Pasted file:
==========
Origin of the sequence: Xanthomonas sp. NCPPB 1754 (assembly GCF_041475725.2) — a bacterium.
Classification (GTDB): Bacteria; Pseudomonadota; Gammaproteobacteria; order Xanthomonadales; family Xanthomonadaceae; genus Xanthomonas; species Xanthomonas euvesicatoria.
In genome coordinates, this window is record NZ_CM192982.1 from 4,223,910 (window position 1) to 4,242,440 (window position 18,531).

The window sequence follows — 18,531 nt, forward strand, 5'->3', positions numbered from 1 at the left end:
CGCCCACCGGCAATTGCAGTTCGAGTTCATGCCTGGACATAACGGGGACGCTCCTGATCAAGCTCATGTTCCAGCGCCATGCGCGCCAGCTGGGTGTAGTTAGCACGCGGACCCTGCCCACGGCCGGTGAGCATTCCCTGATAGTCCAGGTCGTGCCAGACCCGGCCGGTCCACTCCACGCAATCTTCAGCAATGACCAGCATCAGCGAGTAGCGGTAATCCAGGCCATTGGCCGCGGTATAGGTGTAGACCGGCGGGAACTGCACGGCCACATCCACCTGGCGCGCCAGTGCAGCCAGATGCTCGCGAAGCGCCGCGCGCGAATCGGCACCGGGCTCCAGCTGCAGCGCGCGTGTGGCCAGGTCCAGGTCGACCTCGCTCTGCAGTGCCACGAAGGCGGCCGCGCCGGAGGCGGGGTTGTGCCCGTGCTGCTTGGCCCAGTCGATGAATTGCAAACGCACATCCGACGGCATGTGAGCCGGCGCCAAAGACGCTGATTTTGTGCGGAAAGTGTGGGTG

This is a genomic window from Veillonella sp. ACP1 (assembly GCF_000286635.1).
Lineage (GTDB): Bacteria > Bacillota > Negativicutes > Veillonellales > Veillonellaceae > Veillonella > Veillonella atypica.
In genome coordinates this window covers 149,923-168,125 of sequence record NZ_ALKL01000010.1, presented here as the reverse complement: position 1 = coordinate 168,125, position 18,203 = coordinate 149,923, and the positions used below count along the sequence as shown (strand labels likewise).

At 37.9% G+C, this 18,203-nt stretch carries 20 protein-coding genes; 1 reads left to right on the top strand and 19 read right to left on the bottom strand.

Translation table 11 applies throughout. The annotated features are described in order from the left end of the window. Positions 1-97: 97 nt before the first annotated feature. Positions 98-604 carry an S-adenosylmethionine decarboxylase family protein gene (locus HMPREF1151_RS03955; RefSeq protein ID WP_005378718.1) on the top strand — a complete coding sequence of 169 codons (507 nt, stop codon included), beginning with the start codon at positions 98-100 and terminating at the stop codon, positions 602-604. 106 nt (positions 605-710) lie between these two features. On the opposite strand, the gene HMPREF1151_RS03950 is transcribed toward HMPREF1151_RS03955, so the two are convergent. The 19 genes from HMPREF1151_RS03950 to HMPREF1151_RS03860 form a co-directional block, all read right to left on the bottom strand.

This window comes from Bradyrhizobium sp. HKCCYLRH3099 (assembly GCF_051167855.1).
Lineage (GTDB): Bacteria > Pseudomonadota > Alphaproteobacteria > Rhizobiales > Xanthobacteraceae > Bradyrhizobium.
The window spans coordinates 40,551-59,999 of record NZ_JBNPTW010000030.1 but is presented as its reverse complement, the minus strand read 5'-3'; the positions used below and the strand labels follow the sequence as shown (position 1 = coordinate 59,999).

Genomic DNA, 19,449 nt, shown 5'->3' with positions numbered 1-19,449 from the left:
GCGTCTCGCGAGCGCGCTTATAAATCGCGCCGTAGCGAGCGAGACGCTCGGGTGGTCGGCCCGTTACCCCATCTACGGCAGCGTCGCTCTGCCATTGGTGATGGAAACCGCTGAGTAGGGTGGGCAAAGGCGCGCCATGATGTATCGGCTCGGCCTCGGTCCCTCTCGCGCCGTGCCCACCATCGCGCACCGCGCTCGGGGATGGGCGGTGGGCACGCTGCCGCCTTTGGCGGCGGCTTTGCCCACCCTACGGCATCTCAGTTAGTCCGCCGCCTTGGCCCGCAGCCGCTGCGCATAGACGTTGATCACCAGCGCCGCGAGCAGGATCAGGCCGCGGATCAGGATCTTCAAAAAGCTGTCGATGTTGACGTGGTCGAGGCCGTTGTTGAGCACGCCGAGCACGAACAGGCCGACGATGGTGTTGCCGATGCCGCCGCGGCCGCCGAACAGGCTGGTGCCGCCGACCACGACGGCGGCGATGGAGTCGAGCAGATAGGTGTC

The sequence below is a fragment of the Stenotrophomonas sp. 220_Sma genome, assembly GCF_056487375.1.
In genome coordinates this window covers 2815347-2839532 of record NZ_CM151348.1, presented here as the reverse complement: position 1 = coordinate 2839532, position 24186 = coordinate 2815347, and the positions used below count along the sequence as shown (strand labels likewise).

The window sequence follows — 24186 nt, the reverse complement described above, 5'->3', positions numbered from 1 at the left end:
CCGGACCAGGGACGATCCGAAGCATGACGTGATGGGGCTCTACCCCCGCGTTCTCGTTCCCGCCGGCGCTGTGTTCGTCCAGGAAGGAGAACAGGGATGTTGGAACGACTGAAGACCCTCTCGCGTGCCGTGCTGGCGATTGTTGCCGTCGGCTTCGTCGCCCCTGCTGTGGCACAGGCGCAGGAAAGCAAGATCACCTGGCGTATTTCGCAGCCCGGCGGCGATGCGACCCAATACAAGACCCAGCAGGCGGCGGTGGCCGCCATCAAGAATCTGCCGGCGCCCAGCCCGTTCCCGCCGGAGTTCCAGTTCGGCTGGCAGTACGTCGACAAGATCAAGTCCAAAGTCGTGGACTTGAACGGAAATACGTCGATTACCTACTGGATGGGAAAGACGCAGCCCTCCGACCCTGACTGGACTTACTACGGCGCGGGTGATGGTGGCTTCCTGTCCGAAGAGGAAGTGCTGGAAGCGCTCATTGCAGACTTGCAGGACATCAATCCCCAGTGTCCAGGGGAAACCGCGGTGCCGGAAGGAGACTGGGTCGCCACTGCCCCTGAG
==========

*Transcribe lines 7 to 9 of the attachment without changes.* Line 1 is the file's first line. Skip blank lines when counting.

Lineage (GTDB): Bacteria > Bacillota > Negativicutes > Veillonellales > Veillonellaceae > Veillonella > Veillonella atypica.
In genome coordinates this window covers 149,923-168,125 of sequence record NZ_ALKL01000010.1, presented here as the reverse complement: position 1 = coordinate 168,125, position 18,203 = coordinate 149,923, and the positions used below count along the sequence as shown (strand labels likewise).

At 37.9% G+C, this 18,203-nt stretch carries 20 protein-coding genes; 1 reads left to right on the top strand and 19 read right to left on the bottom strand.